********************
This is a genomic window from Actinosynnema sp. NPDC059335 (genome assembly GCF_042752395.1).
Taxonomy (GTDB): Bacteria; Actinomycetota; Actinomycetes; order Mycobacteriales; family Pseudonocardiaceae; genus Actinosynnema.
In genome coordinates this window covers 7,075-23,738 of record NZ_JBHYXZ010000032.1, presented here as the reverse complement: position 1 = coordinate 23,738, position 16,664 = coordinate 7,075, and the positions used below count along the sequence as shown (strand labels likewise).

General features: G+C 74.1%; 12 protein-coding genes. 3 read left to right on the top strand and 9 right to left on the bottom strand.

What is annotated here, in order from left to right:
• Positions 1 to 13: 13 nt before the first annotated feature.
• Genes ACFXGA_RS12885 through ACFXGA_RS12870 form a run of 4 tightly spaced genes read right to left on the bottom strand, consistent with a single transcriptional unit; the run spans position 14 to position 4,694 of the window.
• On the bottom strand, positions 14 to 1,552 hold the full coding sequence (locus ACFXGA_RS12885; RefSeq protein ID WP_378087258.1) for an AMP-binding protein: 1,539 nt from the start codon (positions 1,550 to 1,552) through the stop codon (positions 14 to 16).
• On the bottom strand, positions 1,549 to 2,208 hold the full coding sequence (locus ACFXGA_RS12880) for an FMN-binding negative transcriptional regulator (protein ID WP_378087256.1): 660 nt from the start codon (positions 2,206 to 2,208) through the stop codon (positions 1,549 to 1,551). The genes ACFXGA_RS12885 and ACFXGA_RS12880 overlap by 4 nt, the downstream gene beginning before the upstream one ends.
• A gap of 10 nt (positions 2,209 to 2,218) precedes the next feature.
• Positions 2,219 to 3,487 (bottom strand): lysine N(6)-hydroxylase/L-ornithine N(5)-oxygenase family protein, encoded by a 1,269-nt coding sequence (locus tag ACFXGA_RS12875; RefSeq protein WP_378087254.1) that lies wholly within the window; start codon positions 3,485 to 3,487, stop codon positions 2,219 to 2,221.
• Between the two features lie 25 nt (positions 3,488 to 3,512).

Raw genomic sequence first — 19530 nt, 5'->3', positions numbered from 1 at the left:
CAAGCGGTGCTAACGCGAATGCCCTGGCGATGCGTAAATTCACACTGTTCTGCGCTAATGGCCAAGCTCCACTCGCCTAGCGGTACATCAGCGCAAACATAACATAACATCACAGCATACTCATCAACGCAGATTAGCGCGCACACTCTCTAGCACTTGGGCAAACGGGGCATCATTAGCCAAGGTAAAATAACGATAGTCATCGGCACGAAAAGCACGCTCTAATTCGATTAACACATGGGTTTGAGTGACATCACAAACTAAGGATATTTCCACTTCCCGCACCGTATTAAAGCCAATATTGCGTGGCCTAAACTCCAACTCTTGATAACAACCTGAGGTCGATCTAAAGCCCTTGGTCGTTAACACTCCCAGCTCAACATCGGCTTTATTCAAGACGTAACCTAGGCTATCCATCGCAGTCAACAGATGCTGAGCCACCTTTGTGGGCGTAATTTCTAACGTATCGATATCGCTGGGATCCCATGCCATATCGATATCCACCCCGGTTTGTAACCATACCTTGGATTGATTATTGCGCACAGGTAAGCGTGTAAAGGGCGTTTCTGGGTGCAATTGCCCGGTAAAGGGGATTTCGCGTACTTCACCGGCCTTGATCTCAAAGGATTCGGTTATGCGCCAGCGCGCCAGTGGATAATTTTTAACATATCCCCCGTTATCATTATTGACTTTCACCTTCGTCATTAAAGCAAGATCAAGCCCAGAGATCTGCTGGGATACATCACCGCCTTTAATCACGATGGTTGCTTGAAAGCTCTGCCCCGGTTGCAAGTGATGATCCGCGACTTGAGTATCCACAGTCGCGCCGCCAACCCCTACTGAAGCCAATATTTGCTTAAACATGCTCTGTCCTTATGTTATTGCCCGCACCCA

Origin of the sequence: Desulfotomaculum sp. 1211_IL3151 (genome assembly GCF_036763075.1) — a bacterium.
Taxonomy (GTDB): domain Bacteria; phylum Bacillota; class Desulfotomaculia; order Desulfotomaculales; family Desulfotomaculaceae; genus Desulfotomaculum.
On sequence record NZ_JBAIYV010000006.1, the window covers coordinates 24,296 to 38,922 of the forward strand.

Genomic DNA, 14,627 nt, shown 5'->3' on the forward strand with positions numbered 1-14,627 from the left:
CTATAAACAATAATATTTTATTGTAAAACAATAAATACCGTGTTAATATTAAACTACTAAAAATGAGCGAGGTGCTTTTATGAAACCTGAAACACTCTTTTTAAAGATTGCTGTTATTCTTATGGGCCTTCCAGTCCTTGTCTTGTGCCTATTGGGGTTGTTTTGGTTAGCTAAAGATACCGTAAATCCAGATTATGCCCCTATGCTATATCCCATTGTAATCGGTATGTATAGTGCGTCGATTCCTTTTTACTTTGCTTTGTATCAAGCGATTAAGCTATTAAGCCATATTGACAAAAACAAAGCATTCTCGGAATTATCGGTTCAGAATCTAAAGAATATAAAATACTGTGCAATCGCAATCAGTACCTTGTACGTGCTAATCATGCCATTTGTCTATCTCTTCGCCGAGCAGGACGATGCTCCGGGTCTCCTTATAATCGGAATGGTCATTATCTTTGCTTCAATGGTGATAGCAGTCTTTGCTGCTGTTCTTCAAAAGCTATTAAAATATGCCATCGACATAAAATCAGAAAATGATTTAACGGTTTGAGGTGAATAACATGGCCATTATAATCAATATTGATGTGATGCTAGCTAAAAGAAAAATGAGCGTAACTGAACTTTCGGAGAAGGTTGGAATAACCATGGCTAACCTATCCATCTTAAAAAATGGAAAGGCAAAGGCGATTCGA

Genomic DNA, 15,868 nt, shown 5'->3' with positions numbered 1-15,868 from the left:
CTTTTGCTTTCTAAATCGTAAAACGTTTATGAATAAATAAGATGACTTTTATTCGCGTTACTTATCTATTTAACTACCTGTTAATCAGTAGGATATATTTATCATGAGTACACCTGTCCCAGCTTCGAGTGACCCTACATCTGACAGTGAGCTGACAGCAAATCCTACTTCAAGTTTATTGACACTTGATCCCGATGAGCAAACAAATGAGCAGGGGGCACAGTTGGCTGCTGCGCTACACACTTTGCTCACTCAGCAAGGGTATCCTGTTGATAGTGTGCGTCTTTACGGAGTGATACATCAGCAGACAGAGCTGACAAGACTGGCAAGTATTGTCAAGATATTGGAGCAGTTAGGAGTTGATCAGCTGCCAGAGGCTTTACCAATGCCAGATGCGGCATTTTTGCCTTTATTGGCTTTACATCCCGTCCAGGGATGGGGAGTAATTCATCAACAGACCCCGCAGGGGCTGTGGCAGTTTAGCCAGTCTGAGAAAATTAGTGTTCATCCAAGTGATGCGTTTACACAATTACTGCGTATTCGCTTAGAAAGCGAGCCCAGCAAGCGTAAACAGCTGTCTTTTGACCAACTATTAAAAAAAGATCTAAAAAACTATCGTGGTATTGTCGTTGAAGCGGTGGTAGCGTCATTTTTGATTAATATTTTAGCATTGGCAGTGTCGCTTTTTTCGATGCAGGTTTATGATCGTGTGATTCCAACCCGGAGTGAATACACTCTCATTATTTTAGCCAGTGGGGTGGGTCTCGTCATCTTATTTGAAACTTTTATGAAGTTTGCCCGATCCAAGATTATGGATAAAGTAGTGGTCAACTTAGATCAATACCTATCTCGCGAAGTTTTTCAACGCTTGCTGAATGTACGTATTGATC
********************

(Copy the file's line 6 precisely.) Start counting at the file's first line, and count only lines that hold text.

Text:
• Positions 1 to 13: 13 nt before the first annotated feature.